Much of the information in this paragraph is taken from Frank Jessup's book[5]

Ancient sites abound throughout the length of the River Medway. The area around Aylesford is a particularly important Stone Age site: the Medway megaliths are a group of Neolithic chamber tombs including the Coldrum Stones and Kit's Coty House. Bronze Age ornaments and beakers have been found all along the river; and burial sites and other finds come from the pre-Roman Iron Age. The Romans have left evidence of many villas in the lower Medway Valley; and burial sites of the Jutes have also been found.

The Domesday Book records many manors in the Medway valley. Castles became a feature of the landscape: Rochester, Allington, Leeds, and West Malling being some of them.

Two military actions are named after the river: the Battle of the Medway (43 CE, during the Roman invasion of Britain; the other, the Raid on the Medway, took place in 1667 during the Second Anglo-Dutch War.

In the eighteenth century Samuel Ireland published an illustrated book about a journey up the River Medway,[6] although he travels no further than the River Bewl at Bayham Abbey. The book contains a map, which shows some of the tributaries (unnamed). The illustrations of the river include the castles at Queenborough, Upnor, Leybourne, Tonbridge and Hever; Penshurst Place; and the bridges at Teston , Maidstone , Aylesford, East Farleigh, Barming, Branbridges and Tonbridge. The hop fields in the vicinity of the latter are also described; and the course of the River Len, which then supplied Maidstone with its water supply. The book states that Within about two miles of Tunbridge the Medway branches out into several small streams, five of which unite at the town”)” ... having each its stone bridge. (the river is of course flowing in the opposite direction).

The Thames and Medway Canal, linking the Medway at Strood to Gravesend was completed in 1824, but it was a not commercial success: by 1849 the South Eastern Railway had taken over the tunnel. the western part of the canal remained in use until 1934.

Frindsbury Church above the former entrance to the Thames and Medway Canal

In 1942 the world's first test of a submarine oil pipeline was conducted on a pipeline laid across the Medway in Operation Pluto.

Culture and the river

The Medway's 'marriage' to the Thames is given extensive treatment by Edmund Spenser's Faerie Queene in the 16th century (Book IV, Canto xi). Joseph Conrad describes the view up the Medway from the Thames Estuary in The Mirror of the Sea (1906).

For the 1999 film The Mummy the river was filmed at Chatham Dockyard, in an imitation of a “port at Cairo”. The scene is brief but involves the main protagonists departing on their mission to the city of the dead.

Every year a festival is held in Maidstone to celebrate the River Medway. Maidstone River Festival, which has been running since 1980, is held on the last Saturday of July. It features events on and around the river and attracts thousands to Kent's county town.[7] The Maidstone River Festival is celebrated during the last weekend in July every year. In 2009, the festival celebrated its 30th anniversary.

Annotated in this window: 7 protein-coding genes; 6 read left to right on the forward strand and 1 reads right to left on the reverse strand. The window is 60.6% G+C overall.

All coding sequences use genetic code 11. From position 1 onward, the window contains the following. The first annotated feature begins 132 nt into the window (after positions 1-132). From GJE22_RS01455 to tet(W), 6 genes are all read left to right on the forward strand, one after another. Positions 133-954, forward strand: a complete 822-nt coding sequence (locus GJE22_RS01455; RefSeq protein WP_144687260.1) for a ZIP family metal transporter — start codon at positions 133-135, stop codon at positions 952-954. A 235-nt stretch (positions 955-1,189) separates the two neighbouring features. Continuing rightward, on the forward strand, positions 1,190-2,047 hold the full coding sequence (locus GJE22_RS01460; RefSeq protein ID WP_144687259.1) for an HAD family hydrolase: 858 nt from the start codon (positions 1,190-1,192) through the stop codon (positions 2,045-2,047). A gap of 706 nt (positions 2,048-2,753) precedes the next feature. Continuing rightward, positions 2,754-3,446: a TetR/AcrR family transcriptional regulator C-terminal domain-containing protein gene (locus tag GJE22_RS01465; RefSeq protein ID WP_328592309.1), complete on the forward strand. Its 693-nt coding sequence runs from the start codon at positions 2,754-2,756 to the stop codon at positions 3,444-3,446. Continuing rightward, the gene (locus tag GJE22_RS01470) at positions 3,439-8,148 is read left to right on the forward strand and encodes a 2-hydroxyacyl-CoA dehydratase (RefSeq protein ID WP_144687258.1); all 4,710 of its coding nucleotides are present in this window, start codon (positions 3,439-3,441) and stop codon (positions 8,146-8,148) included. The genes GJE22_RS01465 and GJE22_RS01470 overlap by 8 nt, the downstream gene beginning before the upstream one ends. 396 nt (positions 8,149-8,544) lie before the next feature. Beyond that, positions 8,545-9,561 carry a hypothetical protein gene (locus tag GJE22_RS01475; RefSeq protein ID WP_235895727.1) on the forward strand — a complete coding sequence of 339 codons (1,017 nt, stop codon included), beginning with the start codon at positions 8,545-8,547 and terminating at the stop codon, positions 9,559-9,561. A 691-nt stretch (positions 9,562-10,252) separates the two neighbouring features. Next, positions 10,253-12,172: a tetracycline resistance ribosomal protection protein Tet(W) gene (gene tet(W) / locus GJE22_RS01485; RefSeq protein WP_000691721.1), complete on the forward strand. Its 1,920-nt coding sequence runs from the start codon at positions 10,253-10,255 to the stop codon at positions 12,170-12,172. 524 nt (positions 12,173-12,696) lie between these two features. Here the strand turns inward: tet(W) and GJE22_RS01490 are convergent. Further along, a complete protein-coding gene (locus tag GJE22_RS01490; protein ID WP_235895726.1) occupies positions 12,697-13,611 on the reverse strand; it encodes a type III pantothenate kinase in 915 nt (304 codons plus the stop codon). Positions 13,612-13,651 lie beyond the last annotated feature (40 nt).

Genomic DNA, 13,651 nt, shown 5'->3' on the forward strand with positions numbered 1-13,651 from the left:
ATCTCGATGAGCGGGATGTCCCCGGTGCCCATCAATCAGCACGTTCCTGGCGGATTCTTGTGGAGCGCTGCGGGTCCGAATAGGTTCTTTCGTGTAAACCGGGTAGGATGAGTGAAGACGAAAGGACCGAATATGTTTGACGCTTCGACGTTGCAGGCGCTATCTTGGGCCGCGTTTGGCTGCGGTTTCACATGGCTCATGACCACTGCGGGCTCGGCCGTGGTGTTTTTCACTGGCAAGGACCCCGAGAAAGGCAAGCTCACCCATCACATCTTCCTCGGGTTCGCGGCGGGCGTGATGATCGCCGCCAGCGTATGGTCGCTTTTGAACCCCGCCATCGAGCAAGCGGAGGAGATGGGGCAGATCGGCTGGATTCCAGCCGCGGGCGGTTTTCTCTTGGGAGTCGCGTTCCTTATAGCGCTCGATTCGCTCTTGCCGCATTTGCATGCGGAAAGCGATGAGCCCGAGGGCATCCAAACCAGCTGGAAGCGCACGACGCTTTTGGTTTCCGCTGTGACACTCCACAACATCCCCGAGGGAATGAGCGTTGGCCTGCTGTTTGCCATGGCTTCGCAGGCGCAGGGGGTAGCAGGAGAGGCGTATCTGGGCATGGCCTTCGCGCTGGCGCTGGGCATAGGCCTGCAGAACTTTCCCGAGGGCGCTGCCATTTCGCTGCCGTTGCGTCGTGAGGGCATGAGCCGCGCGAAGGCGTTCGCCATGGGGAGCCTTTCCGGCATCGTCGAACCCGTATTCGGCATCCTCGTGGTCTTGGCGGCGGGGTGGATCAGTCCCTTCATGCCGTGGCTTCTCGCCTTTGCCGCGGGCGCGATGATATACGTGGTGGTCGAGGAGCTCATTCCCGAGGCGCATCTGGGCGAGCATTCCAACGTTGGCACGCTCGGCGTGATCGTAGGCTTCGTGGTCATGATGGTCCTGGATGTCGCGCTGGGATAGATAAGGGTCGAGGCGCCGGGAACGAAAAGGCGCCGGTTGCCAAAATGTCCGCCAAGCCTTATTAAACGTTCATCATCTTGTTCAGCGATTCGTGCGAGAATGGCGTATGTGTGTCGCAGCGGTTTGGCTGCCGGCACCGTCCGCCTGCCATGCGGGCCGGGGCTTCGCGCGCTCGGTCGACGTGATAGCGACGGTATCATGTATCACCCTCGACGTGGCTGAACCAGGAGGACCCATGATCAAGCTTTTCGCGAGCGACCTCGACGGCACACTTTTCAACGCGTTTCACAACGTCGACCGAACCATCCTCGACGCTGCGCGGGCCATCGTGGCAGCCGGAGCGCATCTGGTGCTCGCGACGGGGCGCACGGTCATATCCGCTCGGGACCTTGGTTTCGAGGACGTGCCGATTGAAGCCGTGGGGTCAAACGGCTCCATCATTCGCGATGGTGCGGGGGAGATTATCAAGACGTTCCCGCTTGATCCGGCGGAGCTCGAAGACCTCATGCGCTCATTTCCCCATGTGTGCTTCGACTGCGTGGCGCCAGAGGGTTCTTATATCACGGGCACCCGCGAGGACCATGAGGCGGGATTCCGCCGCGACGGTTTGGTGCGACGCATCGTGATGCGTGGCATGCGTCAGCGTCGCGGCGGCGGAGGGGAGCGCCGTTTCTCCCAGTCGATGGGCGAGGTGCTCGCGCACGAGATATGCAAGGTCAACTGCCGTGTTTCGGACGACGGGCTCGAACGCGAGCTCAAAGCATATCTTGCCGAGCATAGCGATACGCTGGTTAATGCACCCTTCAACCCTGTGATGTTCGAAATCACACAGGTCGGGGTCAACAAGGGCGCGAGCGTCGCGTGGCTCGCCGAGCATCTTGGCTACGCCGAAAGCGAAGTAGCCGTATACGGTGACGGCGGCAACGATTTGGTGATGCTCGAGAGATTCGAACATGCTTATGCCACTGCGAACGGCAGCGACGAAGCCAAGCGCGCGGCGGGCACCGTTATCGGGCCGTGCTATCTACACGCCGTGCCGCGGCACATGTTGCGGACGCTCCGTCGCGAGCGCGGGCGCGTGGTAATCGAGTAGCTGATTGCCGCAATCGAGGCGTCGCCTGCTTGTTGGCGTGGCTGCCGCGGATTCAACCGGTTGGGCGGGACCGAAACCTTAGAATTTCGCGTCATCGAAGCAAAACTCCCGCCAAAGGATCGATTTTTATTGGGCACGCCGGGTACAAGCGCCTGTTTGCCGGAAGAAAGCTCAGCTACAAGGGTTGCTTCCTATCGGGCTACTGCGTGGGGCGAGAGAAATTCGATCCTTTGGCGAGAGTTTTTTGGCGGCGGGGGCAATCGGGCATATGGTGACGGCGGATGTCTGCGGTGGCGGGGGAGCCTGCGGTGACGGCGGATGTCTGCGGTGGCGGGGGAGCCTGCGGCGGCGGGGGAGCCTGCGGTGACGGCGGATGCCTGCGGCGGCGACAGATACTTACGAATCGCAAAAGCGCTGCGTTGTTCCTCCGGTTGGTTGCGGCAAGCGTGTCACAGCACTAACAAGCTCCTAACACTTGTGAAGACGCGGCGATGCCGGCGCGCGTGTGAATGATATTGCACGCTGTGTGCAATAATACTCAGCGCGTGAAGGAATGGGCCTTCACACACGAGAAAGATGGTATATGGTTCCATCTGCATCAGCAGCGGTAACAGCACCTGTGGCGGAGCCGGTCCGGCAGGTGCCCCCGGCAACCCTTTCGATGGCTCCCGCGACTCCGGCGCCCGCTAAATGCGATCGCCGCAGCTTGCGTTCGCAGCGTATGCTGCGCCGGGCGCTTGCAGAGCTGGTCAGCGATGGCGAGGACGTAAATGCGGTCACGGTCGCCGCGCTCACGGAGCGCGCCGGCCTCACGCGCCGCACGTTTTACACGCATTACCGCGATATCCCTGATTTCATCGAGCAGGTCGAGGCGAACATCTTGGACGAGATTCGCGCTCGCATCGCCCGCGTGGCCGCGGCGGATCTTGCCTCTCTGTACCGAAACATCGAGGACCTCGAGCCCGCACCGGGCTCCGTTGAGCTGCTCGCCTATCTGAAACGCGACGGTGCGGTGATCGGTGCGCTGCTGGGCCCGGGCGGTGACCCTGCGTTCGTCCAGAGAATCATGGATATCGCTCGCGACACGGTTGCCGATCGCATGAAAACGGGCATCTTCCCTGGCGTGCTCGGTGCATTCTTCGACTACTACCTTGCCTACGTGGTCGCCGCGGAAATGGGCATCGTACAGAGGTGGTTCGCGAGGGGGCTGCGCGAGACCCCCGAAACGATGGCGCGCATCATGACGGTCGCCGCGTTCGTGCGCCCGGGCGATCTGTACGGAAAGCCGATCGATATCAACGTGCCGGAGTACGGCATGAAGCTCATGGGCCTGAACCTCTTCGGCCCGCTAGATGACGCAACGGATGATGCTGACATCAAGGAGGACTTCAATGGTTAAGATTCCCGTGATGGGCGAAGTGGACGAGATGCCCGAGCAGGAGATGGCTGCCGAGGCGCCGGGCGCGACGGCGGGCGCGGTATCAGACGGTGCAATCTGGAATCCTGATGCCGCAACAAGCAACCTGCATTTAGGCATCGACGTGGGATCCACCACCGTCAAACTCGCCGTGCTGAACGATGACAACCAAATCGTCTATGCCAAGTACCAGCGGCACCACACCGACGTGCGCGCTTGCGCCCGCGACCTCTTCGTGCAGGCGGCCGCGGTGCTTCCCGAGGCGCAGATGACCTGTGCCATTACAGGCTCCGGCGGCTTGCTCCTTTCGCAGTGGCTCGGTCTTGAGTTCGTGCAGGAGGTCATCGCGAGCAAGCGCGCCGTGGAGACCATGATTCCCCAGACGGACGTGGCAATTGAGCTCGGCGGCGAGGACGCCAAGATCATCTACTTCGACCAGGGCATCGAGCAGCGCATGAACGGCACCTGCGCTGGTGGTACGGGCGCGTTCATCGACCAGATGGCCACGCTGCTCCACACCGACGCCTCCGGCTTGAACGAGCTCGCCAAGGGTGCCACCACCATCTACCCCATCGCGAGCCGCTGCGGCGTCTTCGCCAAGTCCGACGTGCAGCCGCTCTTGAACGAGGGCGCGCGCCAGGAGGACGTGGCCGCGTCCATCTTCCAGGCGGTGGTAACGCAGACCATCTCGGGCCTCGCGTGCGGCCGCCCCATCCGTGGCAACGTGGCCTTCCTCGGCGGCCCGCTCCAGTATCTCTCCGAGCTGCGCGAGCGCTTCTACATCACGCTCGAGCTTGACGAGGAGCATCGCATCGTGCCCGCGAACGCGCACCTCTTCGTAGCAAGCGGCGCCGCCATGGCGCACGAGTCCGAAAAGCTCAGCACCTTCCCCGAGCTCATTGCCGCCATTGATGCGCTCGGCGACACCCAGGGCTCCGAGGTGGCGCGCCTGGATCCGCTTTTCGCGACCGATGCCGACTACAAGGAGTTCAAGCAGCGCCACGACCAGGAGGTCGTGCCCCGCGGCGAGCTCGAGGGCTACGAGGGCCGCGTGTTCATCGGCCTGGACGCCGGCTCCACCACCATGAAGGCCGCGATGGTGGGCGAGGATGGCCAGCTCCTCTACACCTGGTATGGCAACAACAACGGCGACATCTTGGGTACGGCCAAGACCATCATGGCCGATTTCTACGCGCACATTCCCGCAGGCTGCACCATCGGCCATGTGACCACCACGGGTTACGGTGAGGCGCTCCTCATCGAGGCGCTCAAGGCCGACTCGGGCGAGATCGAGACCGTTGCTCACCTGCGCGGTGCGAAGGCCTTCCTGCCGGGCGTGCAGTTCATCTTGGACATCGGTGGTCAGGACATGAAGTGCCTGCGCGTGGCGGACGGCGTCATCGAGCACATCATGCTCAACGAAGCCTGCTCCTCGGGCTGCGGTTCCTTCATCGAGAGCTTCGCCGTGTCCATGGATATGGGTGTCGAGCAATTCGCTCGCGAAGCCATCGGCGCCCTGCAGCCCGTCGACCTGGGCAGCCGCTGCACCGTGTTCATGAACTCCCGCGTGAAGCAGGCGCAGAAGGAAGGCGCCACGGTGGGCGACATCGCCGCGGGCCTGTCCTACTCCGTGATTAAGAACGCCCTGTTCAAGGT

"Medway Flows Softly" is a song by local man George Gilbert; it was written in the mid 60s and is often played in local folk clubs and at festivals in Kent.

The River Medway is featured at Maidstone in the studio backdrop of the ITV1 regional news programme Meridian Tonight.

At 7.15 p.m. on 1st May each year, local morris dancers Kettle Bridge Clogs [8] dance across Barming Bridge (otherwise known as the Kettle Bridge) to mark the official start of their morris dancing season.

Recreationally the river is used by many. For example individuals and many clubs have trips to paddle along many different parts of the Medway (e.g. Bewl Canoe Club)[9]. Individuals and clubs members paddling on the Medway and most other rivers should be members of the BCU[10].

The Medway, "Kentish Men" and "Men of Kent"

The Medway is said to divide the county of Kent into two parts: this may allude to the fact that, since AD 604, there have been two dioceses: Canterbury and Rochester, whose jurisdiction covered much of everyday life. The tradition has grown up, and today is kept alive by the Association of Men of Kent and Kentish Men, that those born in West Kent - the area north of the river, but including Maidstone, Gillingham (other than Rainham), Rochester and Chatham - are labelled Kentish Men (or Maids); while those born in East Kent are Men of Kent (or Maids). This labelling applies equally to those born in those parts of the traditional county absorbed into London in the 1880s.


Man has harnessed the power of the Medway for a millennium or more. Waterwheels and turbines powered by the waters of the Medway and its tributaries have been used by man to mill corn, make paper, make cloth, smelt iron, pump water and generate electricity. There are over two hundred sites on the Medway where such usage is known. Today, only one mill is working for a commercial trade.

See Medway watermills, Medway watermills (upper tributaries), Medway watermills (middle tributaries) and Medway watermills (lower tributaries) for details of the watermills.


See also

Moore Bridge.jpg UK Waterways portal


Further reading

  • Hadfield, Charles (1969). The Canals of South and South East England. Newton Abbot, UK: David & Charles. ISBN 0-7153-4693-8. 

External links

Next confluence upstream River Thames Next confluence downstream
Bill Meroy Creek (north) River Medway